Why the idea of a “pill for loneliness” has me nervous

I came across this article in The Guardian: Scientists are apparently working on a pill for loneliness.

The article does a great job of noting a fundamental truth about humans: We are social creatures. When we are denied social interaction with others, we become depressed and lose our ability to function. As a result of societal changes, a changing family and work structure, the increasing business of human life (and more!), humans are spending less and less time with others. We’re spending more and more time by ourselves. This has frightening implications for our ability to function as a society and as individuals.

Loneliness is bad for you. This is something which The Depression Cure concentrates on, and the Guardian article correctly notes:

Loneliness elevates our risk of developing a range of disorders, including cardiovascular disease, neurodegenerative diseases, cognitive decline, and metastatic cancer. It also weakens the immune system, making us more susceptible to infections. Left untended, even situational loneliness can ossify into a fixed state that changes brain structures and processes…

The cure, in my opinion, has to start on the individual level. We have to prioritize getting off the damn phone and spending time with others. It is very much within our ability to change our lifestyles and re-prioritize how we use our valuable time. The change won’t be easy, but it will come.

That being said, there’s a “promising” line of research creating medication which would “interfere with the ways loneliness affects the brain and body.” Initial studies have shown that the medication reduces perceptions of loneliness among those who take them.

This has me really, really itchy and uncomfortable.

Look, let me just clarify something: I am very pro-medication for treating depression. I’ve been on anti-depressants for almost half my life and I know that they have saved my life. They’ve given me an ability to function which I never would have had otherwise. Medication, combined with therapy, can give someone their life back.

But, that doesn’t mean that we should default to medication when other options are available.

I’ve taken medication for depression – along with millions of others – because traditional therapy wasn’t enough. I viewed it not as a first resort, but as a second/third one (I wouldn’t even say last because there are more intensive forms of therapy, like ECT). But the notion of someone being lonely and turning to a pill has me uncomfortable because there are less radical options which are relatively easily available. 

People who are lonely can undergo a slew of social efforts in order to meet people. Sometimes, this means making yourself attend classes or events. Other times, this means picking up the phone and calling someone in your social network and redeveloping a preexisting connection. But, more often than not, there are ways to deal with loneliness. That’s why I’m nervous here. We can’t just turn to pills to fix something when there are other solutions available.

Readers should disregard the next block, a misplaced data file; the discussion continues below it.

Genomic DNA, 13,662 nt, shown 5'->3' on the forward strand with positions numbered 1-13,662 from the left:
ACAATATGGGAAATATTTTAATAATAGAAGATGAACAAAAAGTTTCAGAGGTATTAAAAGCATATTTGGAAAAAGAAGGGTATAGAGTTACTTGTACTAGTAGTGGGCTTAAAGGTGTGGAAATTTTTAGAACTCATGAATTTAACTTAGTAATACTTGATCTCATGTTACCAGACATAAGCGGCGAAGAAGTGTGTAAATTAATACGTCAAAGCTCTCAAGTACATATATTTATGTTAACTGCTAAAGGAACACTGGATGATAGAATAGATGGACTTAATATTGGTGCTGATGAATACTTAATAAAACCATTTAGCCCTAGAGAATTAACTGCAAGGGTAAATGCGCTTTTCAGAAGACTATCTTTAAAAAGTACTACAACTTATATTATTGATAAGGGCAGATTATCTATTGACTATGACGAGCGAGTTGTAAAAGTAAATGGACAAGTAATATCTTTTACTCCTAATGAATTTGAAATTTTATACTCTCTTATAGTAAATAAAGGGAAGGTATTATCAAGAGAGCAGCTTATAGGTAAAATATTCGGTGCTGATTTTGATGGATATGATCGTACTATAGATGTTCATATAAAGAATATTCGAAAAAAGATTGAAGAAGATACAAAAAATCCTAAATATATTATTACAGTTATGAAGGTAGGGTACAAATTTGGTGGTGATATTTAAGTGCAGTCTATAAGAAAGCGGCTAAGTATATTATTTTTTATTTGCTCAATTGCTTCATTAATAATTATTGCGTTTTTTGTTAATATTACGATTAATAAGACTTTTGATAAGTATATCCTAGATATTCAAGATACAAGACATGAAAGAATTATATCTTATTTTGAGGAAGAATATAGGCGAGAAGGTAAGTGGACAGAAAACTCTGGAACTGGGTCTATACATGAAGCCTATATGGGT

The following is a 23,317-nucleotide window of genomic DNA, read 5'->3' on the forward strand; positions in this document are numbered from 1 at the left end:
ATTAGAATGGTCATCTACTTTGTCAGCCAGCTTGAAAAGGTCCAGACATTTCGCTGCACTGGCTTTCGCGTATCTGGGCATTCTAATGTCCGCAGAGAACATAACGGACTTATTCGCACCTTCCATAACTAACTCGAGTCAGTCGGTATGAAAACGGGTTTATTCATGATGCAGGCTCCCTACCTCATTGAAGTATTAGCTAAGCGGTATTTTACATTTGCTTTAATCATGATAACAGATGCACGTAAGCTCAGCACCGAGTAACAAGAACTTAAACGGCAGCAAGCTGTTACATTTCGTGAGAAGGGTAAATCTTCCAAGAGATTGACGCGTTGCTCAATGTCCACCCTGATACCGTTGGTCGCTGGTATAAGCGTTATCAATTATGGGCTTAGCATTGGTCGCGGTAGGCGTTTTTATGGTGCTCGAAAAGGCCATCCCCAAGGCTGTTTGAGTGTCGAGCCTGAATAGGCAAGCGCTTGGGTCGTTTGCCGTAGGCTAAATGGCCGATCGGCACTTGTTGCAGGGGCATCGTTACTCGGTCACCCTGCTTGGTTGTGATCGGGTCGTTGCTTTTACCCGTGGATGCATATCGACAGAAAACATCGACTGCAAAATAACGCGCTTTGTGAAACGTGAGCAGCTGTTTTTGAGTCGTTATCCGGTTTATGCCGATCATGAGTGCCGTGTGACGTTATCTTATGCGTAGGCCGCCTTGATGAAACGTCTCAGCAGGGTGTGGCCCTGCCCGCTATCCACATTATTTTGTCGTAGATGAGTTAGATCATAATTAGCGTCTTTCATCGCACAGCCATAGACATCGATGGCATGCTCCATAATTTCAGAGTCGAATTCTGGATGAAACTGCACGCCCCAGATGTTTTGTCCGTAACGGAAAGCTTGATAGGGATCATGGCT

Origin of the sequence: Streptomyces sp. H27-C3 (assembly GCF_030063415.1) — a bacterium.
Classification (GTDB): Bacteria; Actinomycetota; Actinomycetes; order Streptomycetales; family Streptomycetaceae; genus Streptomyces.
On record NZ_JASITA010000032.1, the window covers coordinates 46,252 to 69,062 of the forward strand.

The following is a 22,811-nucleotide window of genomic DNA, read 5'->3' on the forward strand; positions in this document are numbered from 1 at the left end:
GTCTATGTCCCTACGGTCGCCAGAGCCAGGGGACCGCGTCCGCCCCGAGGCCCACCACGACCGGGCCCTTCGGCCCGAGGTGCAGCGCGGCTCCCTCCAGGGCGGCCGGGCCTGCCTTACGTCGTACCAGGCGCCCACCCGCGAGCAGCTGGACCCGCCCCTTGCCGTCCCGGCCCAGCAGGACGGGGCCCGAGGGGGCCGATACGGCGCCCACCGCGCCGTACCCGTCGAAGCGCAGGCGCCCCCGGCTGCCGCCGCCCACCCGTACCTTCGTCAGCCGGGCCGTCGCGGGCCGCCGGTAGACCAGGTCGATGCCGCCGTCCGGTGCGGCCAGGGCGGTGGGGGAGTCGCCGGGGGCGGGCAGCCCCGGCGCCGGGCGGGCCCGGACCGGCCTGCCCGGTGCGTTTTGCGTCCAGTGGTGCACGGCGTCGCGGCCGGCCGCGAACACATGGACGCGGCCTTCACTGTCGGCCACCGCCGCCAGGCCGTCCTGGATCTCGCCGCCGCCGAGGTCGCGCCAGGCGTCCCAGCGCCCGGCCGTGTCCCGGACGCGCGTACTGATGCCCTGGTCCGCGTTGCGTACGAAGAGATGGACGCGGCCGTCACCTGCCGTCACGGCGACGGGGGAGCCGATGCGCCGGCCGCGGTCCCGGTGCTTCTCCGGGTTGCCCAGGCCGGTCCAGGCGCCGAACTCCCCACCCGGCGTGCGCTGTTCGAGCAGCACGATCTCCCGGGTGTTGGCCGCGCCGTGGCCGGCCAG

I suspect I am not completely understanding this. There is something in the article about how taking the medication can actually help people reconnect with others – loneliness can work like depression in that it can create a “cycle” of loneliness – you get lonely and feel too “stuck” to fix it, so you don’t connect with anyone and you withdraw further from your social circle, and then you get more lonely, etc. I get that. But I fear that a pill to cure loneliness will, in the long run, just make us all more lonely.

This is one of the more controversial things I think I’ve said lately about depression and medication, so I’d be curious to hear what you have to say. Am I right or wrong? Let me know in the comments below!

2 thoughts on “Why the idea of a “pill for loneliness” has me nervous

  1. I agree and I’m tired of people who say you should accept it Its against the grain of our species You wouldn’t tell someone to accept hunger or go without oxygen

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  2. I agree with you. I have experienced loneliness and know loved ones who have as well. Loneliness is a scary thing to experience. As you age there are moments when you really have no control over it. My mother has passed away and I find myself often wishing I would have spent so much more time with her, playing cards, crocheting, watching a movie. Now I also find myself seeing my children in the same light. They experience loneliness and I know they do but I don’t know how to reach them. How can we truly reach people who we know are lonely when we feel they want to shut us out or do not want us to know everything about them. We have allowed social media to influence our kids lives with people they will most likely never see. They are not realizing their are people around them who need them and that they need and that they can touch in the physical form. When something earth shattering happens they honestly believe these people living on the other side of the world can save them when the reality is they can’t. How do we fix this problem. Also they don’t understand that people around them have needs. They don’t even recognize when someone is lonely or hurting emotionally because they have disconnected themselves with reality. Please help. This is something that no amount of drugs is going to fix. Something is seriously wrong with our society. There was and has been more motivation during the Great Depression and also times of war. No cell phone, no games. We had to talk and we had to actually love someone in the physical sense. Please help if you can.

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